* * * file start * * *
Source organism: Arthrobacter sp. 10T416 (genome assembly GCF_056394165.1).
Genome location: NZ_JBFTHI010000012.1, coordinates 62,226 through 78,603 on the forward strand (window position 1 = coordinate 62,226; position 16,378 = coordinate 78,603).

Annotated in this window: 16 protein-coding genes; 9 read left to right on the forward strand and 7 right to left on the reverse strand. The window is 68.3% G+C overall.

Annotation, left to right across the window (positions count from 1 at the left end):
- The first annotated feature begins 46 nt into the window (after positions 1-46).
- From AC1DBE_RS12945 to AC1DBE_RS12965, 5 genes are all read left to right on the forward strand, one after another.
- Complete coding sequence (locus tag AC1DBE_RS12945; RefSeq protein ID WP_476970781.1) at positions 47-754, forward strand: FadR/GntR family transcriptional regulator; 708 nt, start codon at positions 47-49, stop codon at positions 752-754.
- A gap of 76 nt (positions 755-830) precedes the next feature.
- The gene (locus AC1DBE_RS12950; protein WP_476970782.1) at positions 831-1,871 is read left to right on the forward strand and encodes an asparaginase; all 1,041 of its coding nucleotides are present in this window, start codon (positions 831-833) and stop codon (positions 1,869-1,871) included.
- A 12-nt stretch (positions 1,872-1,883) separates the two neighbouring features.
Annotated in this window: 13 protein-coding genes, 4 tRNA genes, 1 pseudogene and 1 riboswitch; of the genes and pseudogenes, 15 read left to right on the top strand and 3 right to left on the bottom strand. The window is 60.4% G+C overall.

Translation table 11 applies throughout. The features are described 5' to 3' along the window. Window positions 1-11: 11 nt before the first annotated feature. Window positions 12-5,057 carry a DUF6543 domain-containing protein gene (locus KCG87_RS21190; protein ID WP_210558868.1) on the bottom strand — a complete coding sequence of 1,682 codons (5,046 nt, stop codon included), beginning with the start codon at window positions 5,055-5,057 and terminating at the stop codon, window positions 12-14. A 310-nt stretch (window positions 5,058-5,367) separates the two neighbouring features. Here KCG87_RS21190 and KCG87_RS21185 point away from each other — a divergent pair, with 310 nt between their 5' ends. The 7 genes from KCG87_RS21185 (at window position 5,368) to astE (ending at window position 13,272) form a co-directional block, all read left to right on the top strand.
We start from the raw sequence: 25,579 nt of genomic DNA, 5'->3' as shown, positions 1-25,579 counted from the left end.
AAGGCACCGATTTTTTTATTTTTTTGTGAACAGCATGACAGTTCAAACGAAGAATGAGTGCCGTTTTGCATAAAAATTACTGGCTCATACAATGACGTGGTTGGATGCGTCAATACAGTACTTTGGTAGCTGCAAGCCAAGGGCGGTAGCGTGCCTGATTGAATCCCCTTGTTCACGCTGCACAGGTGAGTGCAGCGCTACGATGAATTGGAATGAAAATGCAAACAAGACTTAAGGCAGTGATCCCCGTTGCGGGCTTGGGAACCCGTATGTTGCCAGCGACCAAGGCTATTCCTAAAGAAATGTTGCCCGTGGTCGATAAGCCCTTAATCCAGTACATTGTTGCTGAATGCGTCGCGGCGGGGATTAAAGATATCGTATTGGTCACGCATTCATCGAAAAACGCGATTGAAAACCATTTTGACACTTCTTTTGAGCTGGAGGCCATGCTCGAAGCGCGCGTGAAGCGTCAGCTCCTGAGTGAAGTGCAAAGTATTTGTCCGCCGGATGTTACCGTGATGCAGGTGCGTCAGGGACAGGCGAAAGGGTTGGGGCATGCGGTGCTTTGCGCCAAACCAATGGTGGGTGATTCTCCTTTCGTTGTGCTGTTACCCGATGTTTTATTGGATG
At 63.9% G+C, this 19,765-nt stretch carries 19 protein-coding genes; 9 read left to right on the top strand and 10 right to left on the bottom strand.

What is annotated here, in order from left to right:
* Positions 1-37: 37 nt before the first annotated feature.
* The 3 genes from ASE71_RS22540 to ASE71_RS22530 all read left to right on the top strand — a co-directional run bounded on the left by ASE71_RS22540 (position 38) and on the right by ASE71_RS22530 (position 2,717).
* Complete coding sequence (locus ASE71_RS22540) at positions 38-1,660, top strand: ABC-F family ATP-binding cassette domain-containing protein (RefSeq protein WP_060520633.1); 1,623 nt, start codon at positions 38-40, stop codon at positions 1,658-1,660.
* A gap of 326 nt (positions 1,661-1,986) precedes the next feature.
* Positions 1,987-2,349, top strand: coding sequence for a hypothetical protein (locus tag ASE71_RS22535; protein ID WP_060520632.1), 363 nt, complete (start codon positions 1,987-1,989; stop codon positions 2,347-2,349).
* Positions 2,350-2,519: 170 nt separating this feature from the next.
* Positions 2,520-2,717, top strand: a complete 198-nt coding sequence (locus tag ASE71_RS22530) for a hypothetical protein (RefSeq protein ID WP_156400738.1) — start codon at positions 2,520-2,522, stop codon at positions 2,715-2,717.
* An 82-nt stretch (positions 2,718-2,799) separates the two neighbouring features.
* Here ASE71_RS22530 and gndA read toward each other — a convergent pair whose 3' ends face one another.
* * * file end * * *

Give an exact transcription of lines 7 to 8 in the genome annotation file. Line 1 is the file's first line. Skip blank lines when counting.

- Complete coding sequence (locus tag AC1DBE_RS12945; RefSeq protein ID WP_476970781.1) at positions 47-754, forward strand: FadR/GntR family transcriptional regulator; 708 nt, start codon at positions 47-49, stop codon at positions 752-754.
- A gap of 76 nt (positions 755-830) precedes the next feature.